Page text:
Today, September 9th, 2019 is my Mother’s birthday.

My Mother lost her life two years ago due to the abuse she was facing. But I want you all to know how grateful I am to all friends around the world who have shown love, compassion and humanity during the years when she was still alive. I am very grateful to all of you who were part of the Mission to help my Mother and to all of you who had integrity enough to not change your standpoint when some people tried to put doubt in your mind and making it uncomfortable for you to stand up against elder abuse. I am also very grateful to all of you who had civil courage enough to report the abuse, speak up about it and help creating a world where abuse is not accepted. Nothing can be more honorable and there is nothing that is more valuable for the world today. I am proud of having friends like you.

I know that it was uncomfortable for many of you to stand up against the abusers. It has been uncomfortable for me too. But it is not hard for anyone with an honest heart to see who they are. Those who in some way are involved in the abuse will of course deny that abuse occur instead of reporting it. They will discredit people reporting abuse to save themselves. And they will try to discredit posts like this one. As in this case at Levinsgården in Gäddede they proved all this by discrediting people who stood up against elder abuse instead of honoring them, by setting up visiting restrictions to prohibit insight instead of inviting people, by diminishing all the work that was being done instead of being involved against abuse themselves. However, to deny that the abuse of my Mother didn’t happen is nothing to be proud of. And to discredit any part of this Mission says a lot about those people.

When me and my Mother were being discredited and facing made-up accusations spread out in the village (a method often used in order to redirect attention and make someone look untrustworthy as part of denying abuse) a friend who visited my Mother brought it back to the facts with five simple words: “I have seen this too”. These five words made a huge difference for me and my Mother. Instead of looking the other way and by that supporting abuse you can also make a huge difference for someone with these very powerful five words: “I have seen this too”. 

I am thankful to everyone who visited my Mother and who treated her like a human. I am thankful to everyone who had a heart big enough to care for her, show her love and defend her when she couldn’t defend herself. And I am thankful to everyone around the world who supported this Mission in words and in actions. You did more than I can mention here. You have all made a huge difference.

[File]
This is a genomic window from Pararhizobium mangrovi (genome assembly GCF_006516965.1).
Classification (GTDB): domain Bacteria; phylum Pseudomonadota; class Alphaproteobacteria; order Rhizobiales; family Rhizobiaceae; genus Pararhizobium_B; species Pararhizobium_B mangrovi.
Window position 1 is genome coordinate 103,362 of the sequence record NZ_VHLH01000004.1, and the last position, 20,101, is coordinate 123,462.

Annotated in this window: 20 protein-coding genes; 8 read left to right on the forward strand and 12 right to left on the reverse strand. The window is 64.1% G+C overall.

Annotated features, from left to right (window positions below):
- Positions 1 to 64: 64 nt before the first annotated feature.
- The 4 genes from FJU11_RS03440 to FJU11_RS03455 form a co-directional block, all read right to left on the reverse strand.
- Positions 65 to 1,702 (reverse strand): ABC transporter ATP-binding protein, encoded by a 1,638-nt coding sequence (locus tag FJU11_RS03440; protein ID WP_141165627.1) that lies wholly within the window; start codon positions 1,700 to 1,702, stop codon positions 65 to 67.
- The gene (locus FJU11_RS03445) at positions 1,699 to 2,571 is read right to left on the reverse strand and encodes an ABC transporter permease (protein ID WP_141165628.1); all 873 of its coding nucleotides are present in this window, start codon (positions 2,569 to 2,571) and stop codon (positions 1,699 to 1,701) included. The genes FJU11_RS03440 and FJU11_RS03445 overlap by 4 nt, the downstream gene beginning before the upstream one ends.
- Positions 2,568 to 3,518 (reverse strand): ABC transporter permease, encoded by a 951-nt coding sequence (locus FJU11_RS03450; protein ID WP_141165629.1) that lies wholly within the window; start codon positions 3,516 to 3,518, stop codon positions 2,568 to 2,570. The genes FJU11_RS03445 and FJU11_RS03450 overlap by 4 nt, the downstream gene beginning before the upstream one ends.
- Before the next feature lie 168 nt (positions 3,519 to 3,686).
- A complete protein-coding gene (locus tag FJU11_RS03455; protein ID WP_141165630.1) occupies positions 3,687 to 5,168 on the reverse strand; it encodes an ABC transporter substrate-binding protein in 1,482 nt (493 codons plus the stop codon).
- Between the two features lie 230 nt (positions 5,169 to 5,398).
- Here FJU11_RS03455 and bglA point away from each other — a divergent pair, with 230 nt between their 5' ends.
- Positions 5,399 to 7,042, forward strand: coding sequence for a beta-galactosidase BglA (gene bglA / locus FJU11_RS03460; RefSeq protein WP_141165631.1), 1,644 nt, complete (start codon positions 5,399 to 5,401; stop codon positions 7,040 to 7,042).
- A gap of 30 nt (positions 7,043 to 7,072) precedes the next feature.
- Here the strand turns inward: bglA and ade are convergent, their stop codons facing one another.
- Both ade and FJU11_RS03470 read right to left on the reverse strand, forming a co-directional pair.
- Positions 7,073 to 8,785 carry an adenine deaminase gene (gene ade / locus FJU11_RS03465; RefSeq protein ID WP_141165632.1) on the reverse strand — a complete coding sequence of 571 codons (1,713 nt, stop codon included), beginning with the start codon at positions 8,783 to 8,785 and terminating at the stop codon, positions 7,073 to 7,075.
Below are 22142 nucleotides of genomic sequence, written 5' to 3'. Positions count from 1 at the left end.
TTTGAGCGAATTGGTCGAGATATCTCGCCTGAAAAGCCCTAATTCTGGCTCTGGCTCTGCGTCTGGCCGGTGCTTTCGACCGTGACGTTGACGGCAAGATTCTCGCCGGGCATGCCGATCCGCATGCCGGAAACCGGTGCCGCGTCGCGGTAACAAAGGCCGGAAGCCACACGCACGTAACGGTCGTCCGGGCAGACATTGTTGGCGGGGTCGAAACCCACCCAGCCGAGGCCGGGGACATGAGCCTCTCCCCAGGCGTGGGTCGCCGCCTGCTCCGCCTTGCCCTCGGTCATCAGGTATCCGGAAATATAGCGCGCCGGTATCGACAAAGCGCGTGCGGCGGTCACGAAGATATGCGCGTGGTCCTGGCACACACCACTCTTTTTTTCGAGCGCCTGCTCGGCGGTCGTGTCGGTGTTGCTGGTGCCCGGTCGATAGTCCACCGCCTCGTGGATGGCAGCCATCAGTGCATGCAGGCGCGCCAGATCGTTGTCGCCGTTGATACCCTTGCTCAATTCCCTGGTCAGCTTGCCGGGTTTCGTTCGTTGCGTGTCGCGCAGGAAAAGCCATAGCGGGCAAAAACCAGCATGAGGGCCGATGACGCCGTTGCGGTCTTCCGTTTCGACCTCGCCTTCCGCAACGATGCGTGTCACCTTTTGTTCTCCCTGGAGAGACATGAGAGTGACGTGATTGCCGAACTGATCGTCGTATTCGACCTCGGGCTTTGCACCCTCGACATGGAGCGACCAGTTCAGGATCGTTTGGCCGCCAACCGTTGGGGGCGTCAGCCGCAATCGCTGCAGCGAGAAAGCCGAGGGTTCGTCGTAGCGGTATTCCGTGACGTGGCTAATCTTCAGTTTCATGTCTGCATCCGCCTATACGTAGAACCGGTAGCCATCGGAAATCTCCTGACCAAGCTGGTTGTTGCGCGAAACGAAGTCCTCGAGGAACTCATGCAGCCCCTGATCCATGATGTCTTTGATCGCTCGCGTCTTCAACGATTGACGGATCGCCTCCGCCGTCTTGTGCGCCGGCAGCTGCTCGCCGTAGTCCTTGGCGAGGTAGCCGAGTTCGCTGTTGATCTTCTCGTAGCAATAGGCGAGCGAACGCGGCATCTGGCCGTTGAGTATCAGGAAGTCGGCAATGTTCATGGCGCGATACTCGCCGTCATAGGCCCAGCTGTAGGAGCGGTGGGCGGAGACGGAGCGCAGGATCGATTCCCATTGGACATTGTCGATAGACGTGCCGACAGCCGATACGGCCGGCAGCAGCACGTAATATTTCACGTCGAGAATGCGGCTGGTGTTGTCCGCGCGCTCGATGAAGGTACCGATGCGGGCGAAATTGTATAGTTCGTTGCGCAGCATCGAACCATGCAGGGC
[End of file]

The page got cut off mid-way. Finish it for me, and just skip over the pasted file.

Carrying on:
Today is my Mother’s birthday. My Mother was a person who was always there for others in need. But when she was in need herself, then no one that she had helped was there for her. Instead many of you were there for her. Friends like you make a difference in the world, just like my Mother did. I would like to ask you to make this day a special day. A day of love, compassion, integrity and civil courage, which summarizes this whole Mission. A day where we stand up against abuse and where we defend those who can’t defend themselves and let them feel that they are human. And if it feels difficult, just remember that the discomfort that you may feel standing up for someone is nothing compared to the suffering of that person being abused, not being able to escape her abusers. Sometimes just five simple and powerful words can make a huge difference, “I have seen this too”.

So, let’s make this a day when we celebrate my Mother and what she stood for. She was a person who found a reason to help others in need instead of putting herself first. If we want to make a difference in the world, then we can all learn from my Mother, because there is a big difference between those who find reasons to help others and those who search for reasons not to help.

Happy Birthday Mom!!!!
You are the best!

October 12th, 2017

Dear friends,

We have the sad news to tell you that Ida Johansson passed away today.

Unfortunately, she died before her son, Calle Johansson, succeeded with his mission.

R.I.P dear Ida

Press Release

Abuse and malpractice in Swedish healthcare system

Click here for the Swedish press release.

Though Sweden enjoys a global reputation for having excellent health care, the basis for that reputation comes from outdated statistics from the 1970s. As we can see from this example, where healthcare is decentralised to the municipal council, standards can plummet without retribution.